At Tribe, our focus the last few weeks has been to look after our employees and communicate with our clients. We have been doing what every asset manager should in times of turmoil; dig deep into their book of investments, test and re-test their investment thesis and consider what factors have changed for the worse, for the better, and what has not changed at all.
It is too early to talk about performance through this market turmoil – we are long term investors – although our year-to-date numbers look promising on a relative basis. Away from Q1’s performance figures, we are gathering more and more evidence that the current market sell-off could mark a catalytic moment in the reassessment of the role impact investment can, and should, be playing.
COVID-19 is providing a tragic, yet timely reminder of our responsibilities as citizens both within our community and globally; nature and society can only remain imbalanced for so long before the pendulum swings back. We benefit enormously from the “north star” of our investment framework – the United Nations Sustainable Development Goals (SDGs) – which are the internationally agreed targets to provide a minimum standard of living, quality of life and equal opportunity, with the theme of environmental stewardship deeply entrenched.
COVID-19 offers stark evidence that respecting nature’s limits and respecting our community members are not nice to haves, without them we risk the decimation of the global economy. It should come as no surprise, therefore, that the sectors that focus in on basic rights or perhaps the “lower” hierarchy of needs – businesses like food, healthcare, education, shelter and communications – have held up relatively well. We believe that these are the businesses that society, as a whole, will seek to ensure are better invested in going forward. We expect that this crisis will ultimately demonstrate that the corporate short termism, which is profit only, is too narrow and not fit for purpose. We believe those companies who have already understood this and focussed in on their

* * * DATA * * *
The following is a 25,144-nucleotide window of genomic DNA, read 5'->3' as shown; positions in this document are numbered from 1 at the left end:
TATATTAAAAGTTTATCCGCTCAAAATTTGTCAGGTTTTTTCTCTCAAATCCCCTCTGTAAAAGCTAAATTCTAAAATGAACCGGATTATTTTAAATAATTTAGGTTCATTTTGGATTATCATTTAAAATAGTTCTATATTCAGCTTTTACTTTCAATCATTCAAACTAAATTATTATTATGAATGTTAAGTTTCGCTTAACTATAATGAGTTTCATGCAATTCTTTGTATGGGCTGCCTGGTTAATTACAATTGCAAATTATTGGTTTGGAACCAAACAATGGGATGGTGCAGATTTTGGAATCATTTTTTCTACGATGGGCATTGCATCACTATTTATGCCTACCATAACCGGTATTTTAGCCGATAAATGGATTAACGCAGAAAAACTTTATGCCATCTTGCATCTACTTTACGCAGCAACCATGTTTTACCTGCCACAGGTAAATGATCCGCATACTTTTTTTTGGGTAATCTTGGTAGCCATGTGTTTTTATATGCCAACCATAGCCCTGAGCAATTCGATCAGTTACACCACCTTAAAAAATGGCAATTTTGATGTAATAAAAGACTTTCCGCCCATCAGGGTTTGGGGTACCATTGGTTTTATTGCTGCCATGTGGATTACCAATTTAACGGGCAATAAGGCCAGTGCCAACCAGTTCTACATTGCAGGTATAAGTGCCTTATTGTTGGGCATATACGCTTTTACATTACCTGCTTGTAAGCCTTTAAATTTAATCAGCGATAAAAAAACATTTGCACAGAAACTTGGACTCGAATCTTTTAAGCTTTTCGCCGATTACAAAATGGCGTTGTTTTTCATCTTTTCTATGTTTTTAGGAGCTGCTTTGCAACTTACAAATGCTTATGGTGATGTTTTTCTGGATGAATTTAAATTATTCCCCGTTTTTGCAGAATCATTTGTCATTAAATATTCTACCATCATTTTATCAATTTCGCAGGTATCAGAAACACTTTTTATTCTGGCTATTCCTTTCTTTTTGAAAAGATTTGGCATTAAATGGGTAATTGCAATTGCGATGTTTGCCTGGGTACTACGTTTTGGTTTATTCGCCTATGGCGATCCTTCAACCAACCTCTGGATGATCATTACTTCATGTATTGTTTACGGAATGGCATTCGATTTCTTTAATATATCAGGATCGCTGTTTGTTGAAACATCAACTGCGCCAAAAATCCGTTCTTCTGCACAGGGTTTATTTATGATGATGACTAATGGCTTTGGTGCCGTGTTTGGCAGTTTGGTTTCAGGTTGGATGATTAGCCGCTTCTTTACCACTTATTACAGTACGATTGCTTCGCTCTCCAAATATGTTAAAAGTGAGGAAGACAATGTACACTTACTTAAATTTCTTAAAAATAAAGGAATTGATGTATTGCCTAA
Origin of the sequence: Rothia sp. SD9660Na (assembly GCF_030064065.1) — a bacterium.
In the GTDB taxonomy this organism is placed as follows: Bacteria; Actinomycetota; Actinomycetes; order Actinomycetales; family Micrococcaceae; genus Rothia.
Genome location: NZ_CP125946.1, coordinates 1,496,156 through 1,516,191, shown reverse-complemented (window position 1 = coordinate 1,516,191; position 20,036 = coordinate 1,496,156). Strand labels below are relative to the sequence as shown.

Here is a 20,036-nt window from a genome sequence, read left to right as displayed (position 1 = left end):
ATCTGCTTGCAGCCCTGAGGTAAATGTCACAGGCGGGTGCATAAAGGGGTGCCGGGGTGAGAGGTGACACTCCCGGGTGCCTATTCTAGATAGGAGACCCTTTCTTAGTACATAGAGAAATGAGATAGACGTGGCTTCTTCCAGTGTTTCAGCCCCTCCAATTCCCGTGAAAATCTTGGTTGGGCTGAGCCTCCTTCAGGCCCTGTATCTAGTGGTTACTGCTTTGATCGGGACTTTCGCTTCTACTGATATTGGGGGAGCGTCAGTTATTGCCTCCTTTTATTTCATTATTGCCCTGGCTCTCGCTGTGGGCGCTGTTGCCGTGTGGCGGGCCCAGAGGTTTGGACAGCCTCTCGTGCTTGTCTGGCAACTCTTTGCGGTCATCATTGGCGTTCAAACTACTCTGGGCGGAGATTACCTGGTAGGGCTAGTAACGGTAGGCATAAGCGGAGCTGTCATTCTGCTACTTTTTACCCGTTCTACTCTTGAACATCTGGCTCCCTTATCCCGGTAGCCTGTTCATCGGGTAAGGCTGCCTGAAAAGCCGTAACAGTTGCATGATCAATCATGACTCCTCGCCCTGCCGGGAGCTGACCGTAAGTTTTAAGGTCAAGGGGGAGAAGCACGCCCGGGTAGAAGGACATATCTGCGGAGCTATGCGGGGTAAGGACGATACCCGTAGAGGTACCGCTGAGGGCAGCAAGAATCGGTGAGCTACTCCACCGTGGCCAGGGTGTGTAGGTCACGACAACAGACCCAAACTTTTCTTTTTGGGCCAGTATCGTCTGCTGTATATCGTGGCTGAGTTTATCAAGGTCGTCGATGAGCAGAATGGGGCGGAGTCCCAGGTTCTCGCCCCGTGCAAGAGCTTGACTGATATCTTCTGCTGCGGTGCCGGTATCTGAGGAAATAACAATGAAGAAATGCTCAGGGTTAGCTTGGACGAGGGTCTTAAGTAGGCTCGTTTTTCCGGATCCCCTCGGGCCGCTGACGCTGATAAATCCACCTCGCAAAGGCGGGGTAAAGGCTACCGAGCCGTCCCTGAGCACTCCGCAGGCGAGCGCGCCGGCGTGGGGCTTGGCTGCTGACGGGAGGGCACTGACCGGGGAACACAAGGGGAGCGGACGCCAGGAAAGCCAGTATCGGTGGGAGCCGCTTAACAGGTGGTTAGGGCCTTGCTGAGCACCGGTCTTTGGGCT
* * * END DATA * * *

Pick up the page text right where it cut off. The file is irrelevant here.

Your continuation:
Tribe’s investment approach leads to certain natural biases, which we believe have contributed to our historically strong investment performance pre COVID-19. Many managers talk about being invested in quality growth, which for us, really means investing in solutions-based businesses, working towards the delivery of the SDGs. From a financial and valuation perspective, these are businesses where a significant proportion of market cap is derived from cash flows being discounted a few years and beyond, where a one-year hiatus of activity shouldn’t affect the underlying valuation. On a more qualitative basis, many of the companies we back play naturally into are our secular themed sectors, which we strongly believe will be accelerated given this catalytic crisis of society and shareholder capitalism. As more stakeholders in society begin to discover the connection between COVID-19 and our neglect of nature’s carrying capacity, consumers will be galvanised in reassessing their choices, which we believe will accelerate demand for more sustainable options like electric cars, meat substitutes and organic food and
A further outcome of our style of investing is what we tend to avoid. We are not as exposed to companies who are financially engineered, with significant amounts of leverage or substantial share buyback programmes. Equally, our preference for innovative businesses seeking new and sustainable solutions, steers us away from high dividend payers, which is sometimes indicative of a mature business defending a legacy market position. Already more than a dozen UK listed companies have cancelled their financial year dividends, removing a key pillar of these stocks’ valuation support.
One of the most common push backs we had heard from mainstream finance about impact investing is that it is a “fad”, or that a bubble has been forming and that as soon as this record bull run inevitably ends, the “sector”, its values and its valuations will be exposed. The early signs are that this has not happened. As society and the corporate world emerges from this crisis, there will be lessons learned. Companies will re-examine their purpose and culture as they assess their reaction to this sudden crisis – that is inevitable in the face of the scale and depth of challenge we have faced. As we work together to stabilise and kick start our economies, will it be “Business As Usual” or will we take this opportunity to re-imagine business models and investment paradigms to be future fit? Only time will tell.